موانع و تسهیلگران برای ارائه استراتژی های عملی بهداشت روانی موثر برای جوانان و خانواده ها ارائه شده توسط سیستم رفاه کودکان
|کد مقاله||سال انتشار||مقاله انگلیسی||ترجمه فارسی||تعداد کلمات|
|30895||2015||13 صفحه PDF||سفارش دهید||14169 کلمه|
Publisher : Elsevier - Science Direct (الزویر - ساینس دایرکت)
Journal : Children and Youth Services Review, Volume 52, May 2015, Pages 110–122
While the gap between need for and access to mental health services is well documented among children of color in foster care, little is known about why they are sustained. To illuminate barriers of service delivery, thirty-six caseworkers participated in one of five focus group meetings in a large urban Mid-Atlantic City. Ground Theory Methods revealed that there are barriers and facilitators at the macro, meso, and micro practice orientations. At the macro-level, development of effective practice strategies and proximity to effective services are likely to influence dissemination of effective practices. Secondly, at the meso-level, job support is needed to facilitate awareness, but for case managers to feel supported, they need effective training and opportunities to facilitate interagency collaboration. Finally, at the micro-level, cultural competence largely impacts implementation of effective practices. However, increased awareness around the social ills of stigma and the salience of “insider work” are needed to increase cultural competence. A “downstream” effect in which there are numerous barriers identified at the macro level has a direct negative impact on organizational capacity and readiness to deliver and engage youth and families in mental health services served by the child welfare system. Findings underscore the need for child welfare agencies to build supports at the macro, meso, and micro practice levels to ameliorate mental health service disparities.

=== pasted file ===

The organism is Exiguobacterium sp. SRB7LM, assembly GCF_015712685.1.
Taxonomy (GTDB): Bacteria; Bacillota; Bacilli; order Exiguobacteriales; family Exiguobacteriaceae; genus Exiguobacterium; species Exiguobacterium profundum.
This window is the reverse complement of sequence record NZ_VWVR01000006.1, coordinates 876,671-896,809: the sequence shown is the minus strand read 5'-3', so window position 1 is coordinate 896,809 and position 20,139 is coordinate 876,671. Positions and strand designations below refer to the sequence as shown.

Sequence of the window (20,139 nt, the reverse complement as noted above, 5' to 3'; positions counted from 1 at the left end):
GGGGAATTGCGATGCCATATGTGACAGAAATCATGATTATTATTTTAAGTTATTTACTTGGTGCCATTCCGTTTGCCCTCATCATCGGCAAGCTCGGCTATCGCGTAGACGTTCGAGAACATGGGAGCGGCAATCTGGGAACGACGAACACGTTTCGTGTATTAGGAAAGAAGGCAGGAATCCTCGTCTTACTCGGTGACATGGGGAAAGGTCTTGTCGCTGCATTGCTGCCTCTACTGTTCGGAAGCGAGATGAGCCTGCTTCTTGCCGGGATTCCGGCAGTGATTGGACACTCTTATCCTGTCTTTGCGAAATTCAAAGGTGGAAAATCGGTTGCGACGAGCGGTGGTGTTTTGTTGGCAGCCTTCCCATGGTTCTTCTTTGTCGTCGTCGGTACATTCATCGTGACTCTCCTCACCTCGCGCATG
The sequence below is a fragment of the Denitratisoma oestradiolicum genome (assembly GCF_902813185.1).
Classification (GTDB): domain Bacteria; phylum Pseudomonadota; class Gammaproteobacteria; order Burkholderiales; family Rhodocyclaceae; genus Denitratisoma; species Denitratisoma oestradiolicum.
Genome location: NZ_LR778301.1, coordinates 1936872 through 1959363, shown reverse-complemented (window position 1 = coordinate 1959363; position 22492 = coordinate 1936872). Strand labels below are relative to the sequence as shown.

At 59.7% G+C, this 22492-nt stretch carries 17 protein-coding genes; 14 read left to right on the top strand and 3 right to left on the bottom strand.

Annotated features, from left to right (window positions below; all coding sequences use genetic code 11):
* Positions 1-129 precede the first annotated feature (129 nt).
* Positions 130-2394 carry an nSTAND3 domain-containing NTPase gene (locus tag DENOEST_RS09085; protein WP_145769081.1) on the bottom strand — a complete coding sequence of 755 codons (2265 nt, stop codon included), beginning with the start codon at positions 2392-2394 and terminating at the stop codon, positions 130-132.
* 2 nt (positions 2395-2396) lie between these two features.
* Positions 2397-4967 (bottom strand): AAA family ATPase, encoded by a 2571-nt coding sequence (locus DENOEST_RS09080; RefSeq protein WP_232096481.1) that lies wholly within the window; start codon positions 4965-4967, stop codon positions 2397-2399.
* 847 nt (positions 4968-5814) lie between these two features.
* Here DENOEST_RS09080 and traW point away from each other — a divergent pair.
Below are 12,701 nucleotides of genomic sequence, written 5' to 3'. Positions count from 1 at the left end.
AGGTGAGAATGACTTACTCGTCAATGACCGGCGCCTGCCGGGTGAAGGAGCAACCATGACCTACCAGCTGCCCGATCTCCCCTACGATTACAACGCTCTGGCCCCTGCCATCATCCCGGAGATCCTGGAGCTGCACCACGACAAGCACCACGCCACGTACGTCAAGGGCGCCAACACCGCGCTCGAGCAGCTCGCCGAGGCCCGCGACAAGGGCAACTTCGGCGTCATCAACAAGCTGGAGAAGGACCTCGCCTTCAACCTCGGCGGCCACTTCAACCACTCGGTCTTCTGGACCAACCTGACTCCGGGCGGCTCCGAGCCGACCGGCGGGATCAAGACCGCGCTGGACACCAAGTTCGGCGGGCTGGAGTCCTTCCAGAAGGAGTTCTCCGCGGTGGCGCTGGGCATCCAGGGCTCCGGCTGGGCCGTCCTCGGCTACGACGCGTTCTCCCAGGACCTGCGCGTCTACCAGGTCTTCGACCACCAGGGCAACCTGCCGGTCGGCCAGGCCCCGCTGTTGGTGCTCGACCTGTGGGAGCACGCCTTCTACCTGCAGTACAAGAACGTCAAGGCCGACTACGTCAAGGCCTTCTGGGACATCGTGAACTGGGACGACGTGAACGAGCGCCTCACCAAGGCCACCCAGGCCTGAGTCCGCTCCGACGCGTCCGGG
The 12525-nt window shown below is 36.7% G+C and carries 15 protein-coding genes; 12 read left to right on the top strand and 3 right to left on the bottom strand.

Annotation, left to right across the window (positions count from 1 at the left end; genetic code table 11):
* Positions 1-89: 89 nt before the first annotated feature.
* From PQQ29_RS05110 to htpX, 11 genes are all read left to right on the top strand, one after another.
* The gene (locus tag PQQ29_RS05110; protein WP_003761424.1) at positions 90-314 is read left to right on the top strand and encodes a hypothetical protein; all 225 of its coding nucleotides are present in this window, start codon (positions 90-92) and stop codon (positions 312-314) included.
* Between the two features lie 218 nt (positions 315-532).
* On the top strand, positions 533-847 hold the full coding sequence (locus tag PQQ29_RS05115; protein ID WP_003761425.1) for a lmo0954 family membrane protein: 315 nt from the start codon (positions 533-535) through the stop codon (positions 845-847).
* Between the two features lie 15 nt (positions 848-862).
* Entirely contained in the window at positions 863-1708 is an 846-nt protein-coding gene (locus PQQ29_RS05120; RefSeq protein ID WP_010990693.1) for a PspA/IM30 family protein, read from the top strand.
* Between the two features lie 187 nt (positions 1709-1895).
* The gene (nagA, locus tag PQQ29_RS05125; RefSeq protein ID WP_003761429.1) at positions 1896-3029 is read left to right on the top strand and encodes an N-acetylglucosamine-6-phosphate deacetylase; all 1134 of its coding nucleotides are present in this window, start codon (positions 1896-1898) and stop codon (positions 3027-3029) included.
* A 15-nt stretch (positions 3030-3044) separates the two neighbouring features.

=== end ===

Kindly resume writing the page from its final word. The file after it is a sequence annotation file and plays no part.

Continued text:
Approximately 400,000 children in the U.S. who are placed in foster care (USDHHS, 2014) are more likely to be diagnosed with a host of externalizing and internalizing behaviors, including depression, anxiety, ADHD, conduct disorder, PTSD, substance use, and suicidal behavior than children in the general population (Del Vecchio et al., 2012, Jonson-Reid et al., 2012, McCrae, 2009, Silvern and Griese, 2012 and Trickett et al., 2011). Scholars assert that child welfare caseworkers may act as “service brokers” in that if (1) they are trained to detect negative symptomatology and (2) are aware of services that are readily available, they will play an instrumental role in ensuring that children in foster care receive effective and timely mental health services (Dorsey et al., 2012 and Stiffman et al., 2004). Previous research shows that children placed in foster care are ten times more likely to utilize mental health services than children in community samples (Garland, Landsverk, Hough, & Ellis-MacLeod, 1996). In spite of this relationship, Garcia, Palinkas, Snowden, and Landsverk (2013) highlight that a number of studies published over the past fifteen years show that children of color who are involved in the child welfare system (CWS) are significantly less likely to receive mental health services than their Caucasian counterparts, even after controlling for need and maltreatment exposure. The question that remains unaddressed is how and under what conditions do these disparities linger. Garcia and colleagues recommend that “researchers need to analyze via multivariate pathways the direct and/or indirect individual, socio-environmental and organizational contextual factors, and the number of potential mediating factors…that may influence service-use experiences for at-risk youth and families of color in the CWS” (Garcia et al., 2013, p. 1731). Effective services will not be delivered unless we have a clear understanding of these pathways. To that end, this explorative study relied upon focus group data collected from child welfare case managers to understand, from their perspective, what factors facilitate and impede access to and use of effective services to promote positive developmental outcomes for youth of color served by the foster care system. The intent is to build an explanatory model of service delivery to later be tested in the context of relying upon quantitative methods.